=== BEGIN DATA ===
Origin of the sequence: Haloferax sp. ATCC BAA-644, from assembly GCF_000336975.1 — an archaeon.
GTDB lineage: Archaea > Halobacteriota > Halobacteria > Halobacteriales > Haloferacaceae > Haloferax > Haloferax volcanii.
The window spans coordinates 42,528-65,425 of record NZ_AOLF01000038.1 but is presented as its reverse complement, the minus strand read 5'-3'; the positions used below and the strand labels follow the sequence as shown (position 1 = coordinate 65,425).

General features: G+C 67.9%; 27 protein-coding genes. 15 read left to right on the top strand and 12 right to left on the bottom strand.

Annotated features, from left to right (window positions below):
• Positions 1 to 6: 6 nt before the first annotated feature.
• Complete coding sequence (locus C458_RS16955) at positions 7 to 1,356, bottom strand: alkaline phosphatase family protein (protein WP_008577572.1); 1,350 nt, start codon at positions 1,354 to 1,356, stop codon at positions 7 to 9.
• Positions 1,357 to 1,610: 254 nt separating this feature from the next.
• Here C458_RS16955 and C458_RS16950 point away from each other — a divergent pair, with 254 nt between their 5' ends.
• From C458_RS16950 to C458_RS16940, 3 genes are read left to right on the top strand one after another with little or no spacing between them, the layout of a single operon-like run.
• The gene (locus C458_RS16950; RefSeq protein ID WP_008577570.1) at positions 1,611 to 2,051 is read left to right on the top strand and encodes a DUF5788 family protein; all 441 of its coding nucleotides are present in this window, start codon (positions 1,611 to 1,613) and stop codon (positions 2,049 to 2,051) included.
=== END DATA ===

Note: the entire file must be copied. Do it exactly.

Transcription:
Origin of the sequence: Haloferax sp. ATCC BAA-644, from assembly GCF_000336975.1 — an archaeon.
GTDB lineage: Archaea > Halobacteriota > Halobacteria > Halobacteriales > Haloferacaceae > Haloferax > Haloferax volcanii.
The window spans coordinates 42,528-65,425 of record NZ_AOLF01000038.1 but is presented as its reverse complement, the minus strand read 5'-3'; the positions used below and the strand labels follow the sequence as shown (position 1 = coordinate 65,425).

General features: G+C 67.9%; 27 protein-coding genes. 15 read left to right on the top strand and 12 right to left on the bottom strand.

Annotated features, from left to right (window positions below):
• Positions 1 to 6: 6 nt before the first annotated feature.
• Complete coding sequence (locus C458_RS16955) at positions 7 to 1,356, bottom strand: alkaline phosphatase family protein (protein WP_008577572.1); 1,350 nt, start codon at positions 1,354 to 1,356, stop codon at positions 7 to 9.
• Positions 1,357 to 1,610: 254 nt separating this feature from the next.
• Here C458_RS16955 and C458_RS16950 point away from each other — a divergent pair, with 254 nt between their 5' ends.
• From C458_RS16950 to C458_RS16940, 3 genes are read left to right on the top strand one after another with little or no spacing between them, the layout of a single operon-like run.
• The gene (locus C458_RS16950; RefSeq protein ID WP_008577570.1) at positions 1,611 to 2,051 is read left to right on the top strand and encodes a DUF5788 family protein; all 441 of its coding nucleotides are present in this window, start codon (positions 1,611 to 1,613) and stop codon (positions 2,049 to 2,051) included.